We also allow juniors to go on overnight trips, and place seniors in college classrooms so that they can have an immersion experience.
Q: Your curriculum emphasizes design, architecture and engineering skills, but how does it approach more traditional subjects such as math and social studies?
A: One of the bigger challenges is how we incorporate our theme into all our courses. How do we integrate it within each class? There are some natural connections, like looking at architecture in different time periods as part of a social studies class.
We’re one of the 40 schools who received grants (Urban Assembly received $250,000) under the city's Expanded Success Initiative to work with young black and Latino males for better outcomes. We’re pouring a lot of money to get our theme into our curriculum more deeply.
Q: Your mantra here is a school of thought known as "design thinking." What’s it all about?
A: It’s a messy process for how to come up with creative solutions to everyday problems. It can be for specific problems, like “I want to create a machine that does this,” or to social problems.
It’s a process that I can use as a leader to come up with ideas for our kids and it’s also something that can permeate every class. You could have students putting post-it notes on a whiteboard with their ideas to solve a problem. And then you narrow these ideas down to develop a prototype, which could be the draft of a paper, or an actual product.
Q: How do you reconcile Urban Assembly’s innovative curriculum with the demands of standardized testing?
A: We have smart teachers who know how to map those two things together. Our curriculum creates critical thinkers. There’s always some test prep that has proved useful for small, incremental change, but when we have our kids thinking, reading and writing in other content areas, they do well on these tests. The key is not setting the tests as your goal.
Q: Tell me about your background and how it has shaped your approach to running Urban Assembly.
A: I was an economics major who didn't want to go into economics. I began taking education courses in junior year with the intent of going back to school for an education degree.
I then became a paraprofessional at a school for students who were emotionally disturbed. I followed that with a master's in social work and did four years in the Columbus public school system. I then joined Teach for America and worked at M.S. 584 in Brooklyn. In 2008, I entered the New York Leadership Academy and took over here in the fall.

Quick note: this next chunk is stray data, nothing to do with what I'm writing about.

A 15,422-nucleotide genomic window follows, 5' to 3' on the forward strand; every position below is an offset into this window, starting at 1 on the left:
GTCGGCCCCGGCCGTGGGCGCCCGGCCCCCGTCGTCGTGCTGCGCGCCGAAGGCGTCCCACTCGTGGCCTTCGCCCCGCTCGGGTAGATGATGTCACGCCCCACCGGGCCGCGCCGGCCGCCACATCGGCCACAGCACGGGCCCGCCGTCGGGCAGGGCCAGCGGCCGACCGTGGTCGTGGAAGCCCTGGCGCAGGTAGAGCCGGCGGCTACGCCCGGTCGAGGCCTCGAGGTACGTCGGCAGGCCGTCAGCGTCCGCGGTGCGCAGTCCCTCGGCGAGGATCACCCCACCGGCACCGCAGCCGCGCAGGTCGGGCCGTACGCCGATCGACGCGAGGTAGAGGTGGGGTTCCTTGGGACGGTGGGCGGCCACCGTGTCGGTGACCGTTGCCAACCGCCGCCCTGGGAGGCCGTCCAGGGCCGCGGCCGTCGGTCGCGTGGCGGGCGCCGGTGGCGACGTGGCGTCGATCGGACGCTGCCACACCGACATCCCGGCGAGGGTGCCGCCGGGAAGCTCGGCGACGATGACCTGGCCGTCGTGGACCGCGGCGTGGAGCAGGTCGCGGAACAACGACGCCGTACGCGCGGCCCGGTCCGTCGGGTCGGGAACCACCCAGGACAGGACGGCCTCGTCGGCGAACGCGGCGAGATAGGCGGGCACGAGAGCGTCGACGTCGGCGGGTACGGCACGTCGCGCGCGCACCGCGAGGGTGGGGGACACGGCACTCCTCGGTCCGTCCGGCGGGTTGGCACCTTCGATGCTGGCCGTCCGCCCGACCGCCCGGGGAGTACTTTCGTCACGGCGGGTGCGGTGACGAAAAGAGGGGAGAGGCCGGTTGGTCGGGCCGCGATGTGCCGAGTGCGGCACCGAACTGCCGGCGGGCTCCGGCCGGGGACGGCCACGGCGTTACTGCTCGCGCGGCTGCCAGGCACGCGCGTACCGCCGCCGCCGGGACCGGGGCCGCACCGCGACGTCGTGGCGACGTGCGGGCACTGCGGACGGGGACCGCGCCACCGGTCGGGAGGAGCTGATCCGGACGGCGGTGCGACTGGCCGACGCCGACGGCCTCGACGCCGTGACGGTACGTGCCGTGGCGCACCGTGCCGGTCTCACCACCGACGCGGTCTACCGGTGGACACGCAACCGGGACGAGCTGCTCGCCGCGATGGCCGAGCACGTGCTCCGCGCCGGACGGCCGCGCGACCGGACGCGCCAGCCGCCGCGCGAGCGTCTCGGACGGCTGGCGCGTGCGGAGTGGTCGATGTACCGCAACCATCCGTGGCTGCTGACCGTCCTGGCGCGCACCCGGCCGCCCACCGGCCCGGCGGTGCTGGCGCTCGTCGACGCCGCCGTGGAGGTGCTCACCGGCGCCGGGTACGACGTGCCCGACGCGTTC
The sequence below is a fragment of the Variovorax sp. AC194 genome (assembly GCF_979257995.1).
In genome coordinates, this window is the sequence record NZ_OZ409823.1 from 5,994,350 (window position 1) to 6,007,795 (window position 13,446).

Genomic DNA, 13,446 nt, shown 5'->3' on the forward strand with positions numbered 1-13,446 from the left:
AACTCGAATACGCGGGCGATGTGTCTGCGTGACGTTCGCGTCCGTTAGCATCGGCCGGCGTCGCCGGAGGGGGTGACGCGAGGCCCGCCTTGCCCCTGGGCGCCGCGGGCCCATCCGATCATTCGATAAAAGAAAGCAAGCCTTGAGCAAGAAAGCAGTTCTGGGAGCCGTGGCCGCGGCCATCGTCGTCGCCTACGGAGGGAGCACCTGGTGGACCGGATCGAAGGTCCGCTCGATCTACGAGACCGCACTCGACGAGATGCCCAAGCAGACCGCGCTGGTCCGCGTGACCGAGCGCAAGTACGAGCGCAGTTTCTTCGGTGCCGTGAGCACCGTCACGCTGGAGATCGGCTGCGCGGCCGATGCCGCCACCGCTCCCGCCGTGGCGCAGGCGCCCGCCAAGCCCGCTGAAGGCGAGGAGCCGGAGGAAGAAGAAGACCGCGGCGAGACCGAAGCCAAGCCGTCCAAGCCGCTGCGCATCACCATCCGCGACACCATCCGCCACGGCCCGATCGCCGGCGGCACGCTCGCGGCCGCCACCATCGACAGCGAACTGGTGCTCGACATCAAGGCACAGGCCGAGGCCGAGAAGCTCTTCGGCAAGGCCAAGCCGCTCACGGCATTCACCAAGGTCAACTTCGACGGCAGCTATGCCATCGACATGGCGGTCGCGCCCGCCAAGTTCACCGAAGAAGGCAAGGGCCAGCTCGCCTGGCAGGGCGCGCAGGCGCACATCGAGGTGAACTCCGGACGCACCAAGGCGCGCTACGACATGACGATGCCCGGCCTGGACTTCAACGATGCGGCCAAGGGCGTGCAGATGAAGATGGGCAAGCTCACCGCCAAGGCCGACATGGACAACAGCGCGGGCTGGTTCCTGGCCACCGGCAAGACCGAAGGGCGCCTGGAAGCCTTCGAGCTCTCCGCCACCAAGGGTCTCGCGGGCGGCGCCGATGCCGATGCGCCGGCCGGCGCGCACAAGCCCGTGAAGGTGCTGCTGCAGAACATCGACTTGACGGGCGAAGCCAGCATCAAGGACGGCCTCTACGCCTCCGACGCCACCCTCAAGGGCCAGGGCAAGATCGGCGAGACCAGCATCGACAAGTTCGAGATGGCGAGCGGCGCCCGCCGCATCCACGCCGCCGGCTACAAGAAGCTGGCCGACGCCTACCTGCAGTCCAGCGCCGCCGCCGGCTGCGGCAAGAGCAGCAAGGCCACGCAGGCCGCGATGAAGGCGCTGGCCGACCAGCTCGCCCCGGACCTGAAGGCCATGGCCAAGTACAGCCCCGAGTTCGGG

I had to be upfront with my staff about the fact that I hadn't taught a lot. But I had experience in other fields, such as mental health, which would be useful. It was tough; public school work, particularly in an unscreened environment, is one of the toughest things to do. It takes technical skills, budget skills, personal leadership as well as relentless pursuit.
You need a balance of confidence and humility in whatever role you're in. Especially teaching. You could teach 20 years and never be done with your craft.
Q: Tell me about your process for selecting new teachers.
We’re at an interesting phase. We have eight new teachers (out of 28 overall) for the coming school year. The experienced ones are coming from various schools (including former transformation/turnaround schools). The newer teachers just graduated from four-year programs, we have one teaching fellow, and one Teach for America graduate. I think the influx of energy is going to be good for us.
The demo lesson is an essential part of our hiring process. We need to see them in front of our students. It’s that rapport with students that really makes the difference.
One of our first-year science teachers, brand new out of college, did a demo lesson on the same day as a 16-year veteran. But in a very short time, she excited the students and got to know them. She made some rookie mistakes but she showed real concern for them. That’s what we’re looking for.